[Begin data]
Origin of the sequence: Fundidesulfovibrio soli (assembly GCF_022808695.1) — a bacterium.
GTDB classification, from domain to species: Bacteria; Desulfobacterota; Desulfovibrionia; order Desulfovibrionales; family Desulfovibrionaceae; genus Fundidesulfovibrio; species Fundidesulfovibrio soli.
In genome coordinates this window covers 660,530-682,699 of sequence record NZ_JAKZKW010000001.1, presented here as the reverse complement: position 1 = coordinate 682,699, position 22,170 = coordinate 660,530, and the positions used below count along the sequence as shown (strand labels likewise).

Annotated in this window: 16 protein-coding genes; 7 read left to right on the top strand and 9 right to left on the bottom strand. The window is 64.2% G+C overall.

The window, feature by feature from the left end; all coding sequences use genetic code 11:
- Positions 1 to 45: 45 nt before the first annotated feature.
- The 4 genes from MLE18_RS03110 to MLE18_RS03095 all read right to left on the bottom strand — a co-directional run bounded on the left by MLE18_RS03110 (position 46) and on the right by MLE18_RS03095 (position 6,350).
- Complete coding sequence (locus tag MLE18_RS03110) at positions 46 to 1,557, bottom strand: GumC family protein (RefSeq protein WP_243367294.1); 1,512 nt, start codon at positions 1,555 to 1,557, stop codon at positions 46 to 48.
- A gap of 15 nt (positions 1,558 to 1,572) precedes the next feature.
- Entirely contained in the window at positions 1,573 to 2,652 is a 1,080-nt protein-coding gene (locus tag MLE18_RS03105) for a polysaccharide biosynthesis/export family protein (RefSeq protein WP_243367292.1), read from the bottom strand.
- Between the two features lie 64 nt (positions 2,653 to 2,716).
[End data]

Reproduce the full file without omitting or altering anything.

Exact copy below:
Origin of the sequence: Fundidesulfovibrio soli (assembly GCF_022808695.1) — a bacterium.
GTDB classification, from domain to species: Bacteria; Desulfobacterota; Desulfovibrionia; order Desulfovibrionales; family Desulfovibrionaceae; genus Fundidesulfovibrio; species Fundidesulfovibrio soli.
In genome coordinates this window covers 660,530-682,699 of sequence record NZ_JAKZKW010000001.1, presented here as the reverse complement: position 1 = coordinate 682,699, position 22,170 = coordinate 660,530, and the positions used below count along the sequence as shown (strand labels likewise).

Annotated in this window: 16 protein-coding genes; 7 read left to right on the top strand and 9 right to left on the bottom strand. The window is 64.2% G+C overall.

The window, feature by feature from the left end; all coding sequences use genetic code 11:
- Positions 1 to 45: 45 nt before the first annotated feature.
- The 4 genes from MLE18_RS03110 to MLE18_RS03095 all read right to left on the bottom strand — a co-directional run bounded on the left by MLE18_RS03110 (position 46) and on the right by MLE18_RS03095 (position 6,350).
- Complete coding sequence (locus tag MLE18_RS03110) at positions 46 to 1,557, bottom strand: GumC family protein (RefSeq protein WP_243367294.1); 1,512 nt, start codon at positions 1,555 to 1,557, stop codon at positions 46 to 48.
- A gap of 15 nt (positions 1,558 to 1,572) precedes the next feature.
- Entirely contained in the window at positions 1,573 to 2,652 is a 1,080-nt protein-coding gene (locus tag MLE18_RS03105) for a polysaccharide biosynthesis/export family protein (RefSeq protein WP_243367292.1), read from the bottom strand.
- Between the two features lie 64 nt (positions 2,653 to 2,716).